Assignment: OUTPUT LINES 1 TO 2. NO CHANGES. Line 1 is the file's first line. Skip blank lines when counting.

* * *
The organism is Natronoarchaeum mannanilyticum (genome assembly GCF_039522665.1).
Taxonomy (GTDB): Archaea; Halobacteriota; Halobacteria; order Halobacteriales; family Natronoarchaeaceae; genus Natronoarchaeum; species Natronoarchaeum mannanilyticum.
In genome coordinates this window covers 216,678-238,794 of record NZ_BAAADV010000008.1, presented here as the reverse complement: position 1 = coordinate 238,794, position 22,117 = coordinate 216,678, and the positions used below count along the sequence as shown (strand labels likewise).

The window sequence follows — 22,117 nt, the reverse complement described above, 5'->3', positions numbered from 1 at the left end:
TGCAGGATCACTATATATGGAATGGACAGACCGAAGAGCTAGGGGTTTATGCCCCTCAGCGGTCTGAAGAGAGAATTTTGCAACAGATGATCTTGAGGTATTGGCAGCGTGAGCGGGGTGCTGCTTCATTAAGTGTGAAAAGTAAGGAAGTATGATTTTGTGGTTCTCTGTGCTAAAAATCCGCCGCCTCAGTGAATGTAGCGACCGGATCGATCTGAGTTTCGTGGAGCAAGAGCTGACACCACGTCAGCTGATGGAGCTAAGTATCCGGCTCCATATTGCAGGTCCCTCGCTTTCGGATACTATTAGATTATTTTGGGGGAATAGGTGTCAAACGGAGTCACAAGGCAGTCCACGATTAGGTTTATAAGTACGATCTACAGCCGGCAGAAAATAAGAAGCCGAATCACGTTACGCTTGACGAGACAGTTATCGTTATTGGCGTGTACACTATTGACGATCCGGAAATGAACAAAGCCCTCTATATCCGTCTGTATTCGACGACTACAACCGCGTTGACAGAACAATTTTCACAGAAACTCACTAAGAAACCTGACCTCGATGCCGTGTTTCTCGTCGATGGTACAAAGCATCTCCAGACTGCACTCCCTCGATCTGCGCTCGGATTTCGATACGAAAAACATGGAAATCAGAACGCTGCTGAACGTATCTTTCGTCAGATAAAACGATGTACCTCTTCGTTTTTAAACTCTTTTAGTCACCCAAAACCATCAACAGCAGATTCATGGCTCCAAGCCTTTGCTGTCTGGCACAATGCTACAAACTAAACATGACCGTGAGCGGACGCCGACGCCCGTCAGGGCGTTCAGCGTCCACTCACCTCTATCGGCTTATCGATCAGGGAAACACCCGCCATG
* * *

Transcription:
The organism is Natronoarchaeum mannanilyticum (genome assembly GCF_039522665.1).
Taxonomy (GTDB): Archaea; Halobacteriota; Halobacteria; order Halobacteriales; family Natronoarchaeaceae; genus Natronoarchaeum; species Natronoarchaeum mannanilyticum.